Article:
There’s people in our emergency operations center who were worried about losing their home, there was Karen Fies, our head of Human Services fled her home and went to her office, sat there and mobilized her team of 700 employees while her home burned down. I can still feel it. So there’s this crazy thing about not being able to be a professional but being embedded into the very storm that you’re sailing through. And I think in a certain way, it makes you more human. And it shows you really how much you can handle because everybody was personally invested. You were running out into Sonoma Valley doing what I was doing and trying to hit everybody and everything, and just get the sense of what was going on. Because a lot of people in those initial moments, they have that gear in the headlights look, and it’s like the fog of war around the community. And it was just about being like, okay, do you need a connection to something that was kind of started with just a soft understanding? And then there’s this point where certain folks just dive in. You’ve talked about this a little bit, you said, diving into the wreck. 

 

“Servant leadership is leading by following. You have to get the pulse of the community and once you catch that, you have to start to feed that. If you help people rise up, they start to hold you even more accountable. And that’s good because they want more progress.” -James Gore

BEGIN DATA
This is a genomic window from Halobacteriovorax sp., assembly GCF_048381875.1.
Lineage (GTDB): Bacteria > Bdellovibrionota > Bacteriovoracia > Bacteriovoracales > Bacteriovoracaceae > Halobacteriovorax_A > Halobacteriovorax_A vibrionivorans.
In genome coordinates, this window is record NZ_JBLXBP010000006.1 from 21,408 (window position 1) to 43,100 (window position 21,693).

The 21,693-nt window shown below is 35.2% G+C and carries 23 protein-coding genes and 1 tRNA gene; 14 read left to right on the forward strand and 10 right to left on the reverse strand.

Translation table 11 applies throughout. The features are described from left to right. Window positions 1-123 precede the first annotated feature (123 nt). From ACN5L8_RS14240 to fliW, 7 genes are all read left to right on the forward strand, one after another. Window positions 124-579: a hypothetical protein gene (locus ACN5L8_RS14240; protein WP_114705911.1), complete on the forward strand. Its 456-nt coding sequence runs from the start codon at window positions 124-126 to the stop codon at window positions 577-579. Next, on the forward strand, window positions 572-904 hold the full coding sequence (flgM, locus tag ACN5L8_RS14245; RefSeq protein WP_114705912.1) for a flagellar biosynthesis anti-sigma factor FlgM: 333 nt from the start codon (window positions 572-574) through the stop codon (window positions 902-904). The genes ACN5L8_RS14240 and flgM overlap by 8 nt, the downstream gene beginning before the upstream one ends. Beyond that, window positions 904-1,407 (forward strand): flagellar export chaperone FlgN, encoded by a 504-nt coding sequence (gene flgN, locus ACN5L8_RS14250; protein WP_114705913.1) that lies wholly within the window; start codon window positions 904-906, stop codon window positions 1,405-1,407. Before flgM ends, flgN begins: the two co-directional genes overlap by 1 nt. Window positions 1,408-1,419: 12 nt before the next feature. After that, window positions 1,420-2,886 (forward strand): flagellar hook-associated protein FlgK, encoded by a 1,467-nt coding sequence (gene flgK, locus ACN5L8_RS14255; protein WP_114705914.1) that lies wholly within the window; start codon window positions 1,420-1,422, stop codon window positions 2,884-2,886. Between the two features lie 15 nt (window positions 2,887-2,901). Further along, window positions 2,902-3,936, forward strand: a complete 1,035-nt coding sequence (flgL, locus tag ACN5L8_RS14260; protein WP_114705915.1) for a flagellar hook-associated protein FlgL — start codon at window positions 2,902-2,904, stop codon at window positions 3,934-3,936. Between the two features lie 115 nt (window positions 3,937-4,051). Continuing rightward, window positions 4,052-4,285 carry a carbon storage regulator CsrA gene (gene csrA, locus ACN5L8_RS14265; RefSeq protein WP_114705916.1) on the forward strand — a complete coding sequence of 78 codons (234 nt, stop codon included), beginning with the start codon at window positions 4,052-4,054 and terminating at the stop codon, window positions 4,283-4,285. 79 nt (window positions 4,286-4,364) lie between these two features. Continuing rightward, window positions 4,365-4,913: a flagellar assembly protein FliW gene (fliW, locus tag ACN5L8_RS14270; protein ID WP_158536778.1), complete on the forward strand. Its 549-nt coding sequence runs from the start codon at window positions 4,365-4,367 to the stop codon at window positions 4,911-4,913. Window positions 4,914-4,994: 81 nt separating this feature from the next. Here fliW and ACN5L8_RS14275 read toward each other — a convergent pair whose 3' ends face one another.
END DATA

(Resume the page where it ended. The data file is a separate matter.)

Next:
One thing that I always say is that, hell hath no fury like trying to really make progress in imperfect systems. You try to stick your head into a problem, and all the people who have talked about the problem for years want to attack you for having the audacity to not talk to them first about what they’ve learned. And then the other was to critique you while you’re going through it and say what you’re doing isn’t good enough. But you just get busy and you start to build momentum. I say the hardest thing in this world is to create momentum out of thin air. And then the only thing harder than the hardest thing is to try and recreate lost momentum because there’s a lack of belief that worked the first time.

 

“There’s this crazy thing about not being able to be a professional but being embedded into the very storm that you’re sailing through. In certain ways, it makes you more human and it shows you how much you can handle.” -James Gore

 

From Season 1, Episode 7: Communication Failures in Disaster: A Case Study of Malibu, California, Malibu City Manager, Reva Feldman.